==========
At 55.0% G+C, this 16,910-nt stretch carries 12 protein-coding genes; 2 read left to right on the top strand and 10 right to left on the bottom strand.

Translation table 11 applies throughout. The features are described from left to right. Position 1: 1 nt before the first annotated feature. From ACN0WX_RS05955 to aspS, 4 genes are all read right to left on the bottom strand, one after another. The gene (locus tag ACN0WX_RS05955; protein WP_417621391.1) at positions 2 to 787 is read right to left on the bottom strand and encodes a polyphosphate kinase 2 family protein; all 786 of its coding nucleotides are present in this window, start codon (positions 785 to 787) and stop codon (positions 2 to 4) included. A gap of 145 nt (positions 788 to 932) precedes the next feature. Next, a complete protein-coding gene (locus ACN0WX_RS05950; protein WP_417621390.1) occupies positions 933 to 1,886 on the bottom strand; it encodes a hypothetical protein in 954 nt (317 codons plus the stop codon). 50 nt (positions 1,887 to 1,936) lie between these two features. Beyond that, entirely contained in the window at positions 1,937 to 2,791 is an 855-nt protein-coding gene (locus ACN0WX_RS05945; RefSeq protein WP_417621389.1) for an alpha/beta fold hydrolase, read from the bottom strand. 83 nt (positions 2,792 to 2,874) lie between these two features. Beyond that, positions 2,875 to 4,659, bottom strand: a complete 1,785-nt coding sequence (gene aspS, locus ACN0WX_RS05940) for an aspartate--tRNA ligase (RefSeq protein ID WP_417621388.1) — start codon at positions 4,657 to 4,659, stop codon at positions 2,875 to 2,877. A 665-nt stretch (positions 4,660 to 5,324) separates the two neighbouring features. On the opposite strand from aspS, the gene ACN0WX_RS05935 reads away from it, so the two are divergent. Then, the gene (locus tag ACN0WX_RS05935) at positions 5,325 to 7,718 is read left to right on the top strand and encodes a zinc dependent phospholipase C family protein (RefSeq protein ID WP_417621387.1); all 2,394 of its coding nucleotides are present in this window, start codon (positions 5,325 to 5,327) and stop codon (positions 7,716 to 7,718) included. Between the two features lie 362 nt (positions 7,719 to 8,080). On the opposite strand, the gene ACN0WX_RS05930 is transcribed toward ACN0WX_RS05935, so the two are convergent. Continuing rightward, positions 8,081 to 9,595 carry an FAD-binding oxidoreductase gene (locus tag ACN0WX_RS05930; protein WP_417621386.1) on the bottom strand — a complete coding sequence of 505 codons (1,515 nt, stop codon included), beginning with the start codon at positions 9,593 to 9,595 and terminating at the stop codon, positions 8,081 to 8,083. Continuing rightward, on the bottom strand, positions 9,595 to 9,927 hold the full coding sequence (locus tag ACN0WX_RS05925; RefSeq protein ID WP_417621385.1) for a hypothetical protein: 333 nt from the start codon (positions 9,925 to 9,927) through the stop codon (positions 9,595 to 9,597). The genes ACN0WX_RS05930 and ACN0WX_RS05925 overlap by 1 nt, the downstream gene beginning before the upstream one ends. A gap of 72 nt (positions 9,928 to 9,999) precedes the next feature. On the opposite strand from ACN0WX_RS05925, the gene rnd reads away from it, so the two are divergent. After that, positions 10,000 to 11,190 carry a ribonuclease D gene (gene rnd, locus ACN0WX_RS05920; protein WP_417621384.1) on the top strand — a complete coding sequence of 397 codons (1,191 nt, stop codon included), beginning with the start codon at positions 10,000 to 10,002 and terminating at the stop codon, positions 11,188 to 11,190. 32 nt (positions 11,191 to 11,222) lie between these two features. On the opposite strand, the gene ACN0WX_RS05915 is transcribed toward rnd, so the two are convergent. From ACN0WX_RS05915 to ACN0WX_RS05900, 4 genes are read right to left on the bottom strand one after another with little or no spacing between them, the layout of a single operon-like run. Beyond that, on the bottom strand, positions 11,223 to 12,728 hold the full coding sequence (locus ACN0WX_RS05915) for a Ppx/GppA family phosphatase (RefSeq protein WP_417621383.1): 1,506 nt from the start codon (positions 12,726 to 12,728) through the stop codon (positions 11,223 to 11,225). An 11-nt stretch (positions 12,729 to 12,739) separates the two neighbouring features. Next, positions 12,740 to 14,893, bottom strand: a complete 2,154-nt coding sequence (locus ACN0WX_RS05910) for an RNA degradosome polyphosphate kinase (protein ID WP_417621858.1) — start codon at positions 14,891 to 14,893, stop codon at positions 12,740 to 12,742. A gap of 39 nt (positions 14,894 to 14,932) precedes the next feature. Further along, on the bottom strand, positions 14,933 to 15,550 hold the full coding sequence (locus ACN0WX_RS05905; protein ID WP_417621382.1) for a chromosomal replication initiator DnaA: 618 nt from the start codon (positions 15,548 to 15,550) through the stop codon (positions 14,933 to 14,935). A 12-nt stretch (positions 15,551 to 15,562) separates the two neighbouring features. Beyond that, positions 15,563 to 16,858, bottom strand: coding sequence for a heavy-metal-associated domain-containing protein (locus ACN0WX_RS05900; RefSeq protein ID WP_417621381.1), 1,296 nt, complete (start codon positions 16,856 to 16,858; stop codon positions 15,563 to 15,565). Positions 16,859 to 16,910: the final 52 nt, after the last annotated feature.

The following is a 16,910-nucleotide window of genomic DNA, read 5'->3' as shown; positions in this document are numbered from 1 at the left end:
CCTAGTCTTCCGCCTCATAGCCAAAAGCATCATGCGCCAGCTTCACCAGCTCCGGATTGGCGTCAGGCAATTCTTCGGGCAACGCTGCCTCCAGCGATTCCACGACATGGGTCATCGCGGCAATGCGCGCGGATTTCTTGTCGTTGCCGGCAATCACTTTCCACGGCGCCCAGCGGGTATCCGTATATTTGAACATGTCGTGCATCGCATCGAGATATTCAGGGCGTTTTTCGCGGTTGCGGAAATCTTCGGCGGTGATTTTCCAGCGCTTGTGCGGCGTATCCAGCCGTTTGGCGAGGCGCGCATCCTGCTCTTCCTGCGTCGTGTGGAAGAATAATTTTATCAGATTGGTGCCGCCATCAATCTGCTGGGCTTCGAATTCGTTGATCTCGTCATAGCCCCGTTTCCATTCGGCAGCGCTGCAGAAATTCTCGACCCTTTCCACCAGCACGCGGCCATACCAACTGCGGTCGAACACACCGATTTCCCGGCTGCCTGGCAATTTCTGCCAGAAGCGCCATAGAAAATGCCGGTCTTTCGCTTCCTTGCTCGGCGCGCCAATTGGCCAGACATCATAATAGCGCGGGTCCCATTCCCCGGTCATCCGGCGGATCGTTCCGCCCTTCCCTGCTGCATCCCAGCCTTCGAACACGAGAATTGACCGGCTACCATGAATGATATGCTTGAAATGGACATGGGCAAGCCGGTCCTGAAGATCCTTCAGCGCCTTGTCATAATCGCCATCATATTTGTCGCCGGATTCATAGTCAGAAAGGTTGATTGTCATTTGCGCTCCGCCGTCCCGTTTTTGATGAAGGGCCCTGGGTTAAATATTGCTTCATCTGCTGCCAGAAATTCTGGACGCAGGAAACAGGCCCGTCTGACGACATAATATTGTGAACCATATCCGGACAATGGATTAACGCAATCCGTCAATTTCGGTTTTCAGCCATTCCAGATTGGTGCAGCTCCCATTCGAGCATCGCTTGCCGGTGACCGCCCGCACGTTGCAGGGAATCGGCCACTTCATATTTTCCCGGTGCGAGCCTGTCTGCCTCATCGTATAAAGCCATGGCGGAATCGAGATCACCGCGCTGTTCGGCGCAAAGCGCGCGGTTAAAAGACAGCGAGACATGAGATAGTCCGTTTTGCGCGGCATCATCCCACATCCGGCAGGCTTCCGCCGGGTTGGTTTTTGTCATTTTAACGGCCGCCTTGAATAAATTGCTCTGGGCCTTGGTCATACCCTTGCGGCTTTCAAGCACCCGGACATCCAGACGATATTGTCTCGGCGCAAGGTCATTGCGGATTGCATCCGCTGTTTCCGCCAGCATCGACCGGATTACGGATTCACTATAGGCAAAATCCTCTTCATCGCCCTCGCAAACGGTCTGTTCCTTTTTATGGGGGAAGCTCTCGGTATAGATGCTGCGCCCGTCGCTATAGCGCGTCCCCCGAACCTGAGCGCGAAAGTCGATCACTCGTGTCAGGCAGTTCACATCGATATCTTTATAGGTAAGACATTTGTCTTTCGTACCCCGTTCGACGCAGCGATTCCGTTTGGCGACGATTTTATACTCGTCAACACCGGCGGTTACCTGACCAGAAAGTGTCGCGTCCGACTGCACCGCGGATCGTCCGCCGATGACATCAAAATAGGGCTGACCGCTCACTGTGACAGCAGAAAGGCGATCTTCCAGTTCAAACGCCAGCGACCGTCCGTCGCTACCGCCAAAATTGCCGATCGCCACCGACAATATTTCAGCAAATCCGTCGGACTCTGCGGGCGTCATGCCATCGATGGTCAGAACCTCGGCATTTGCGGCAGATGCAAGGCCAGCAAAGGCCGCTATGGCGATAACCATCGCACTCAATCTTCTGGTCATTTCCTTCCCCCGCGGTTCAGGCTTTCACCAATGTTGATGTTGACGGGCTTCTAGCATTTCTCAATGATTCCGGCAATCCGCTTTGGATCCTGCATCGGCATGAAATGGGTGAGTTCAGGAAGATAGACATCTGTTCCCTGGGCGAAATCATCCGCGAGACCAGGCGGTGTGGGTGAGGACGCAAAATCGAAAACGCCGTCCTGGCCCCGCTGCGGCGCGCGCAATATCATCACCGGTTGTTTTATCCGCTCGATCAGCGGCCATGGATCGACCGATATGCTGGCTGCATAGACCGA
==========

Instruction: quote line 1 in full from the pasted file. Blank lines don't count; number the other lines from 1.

At 55.0% G+C, this 16,910-nt stretch carries 12 protein-coding genes; 2 read left to right on the top strand and 10 right to left on the bottom strand.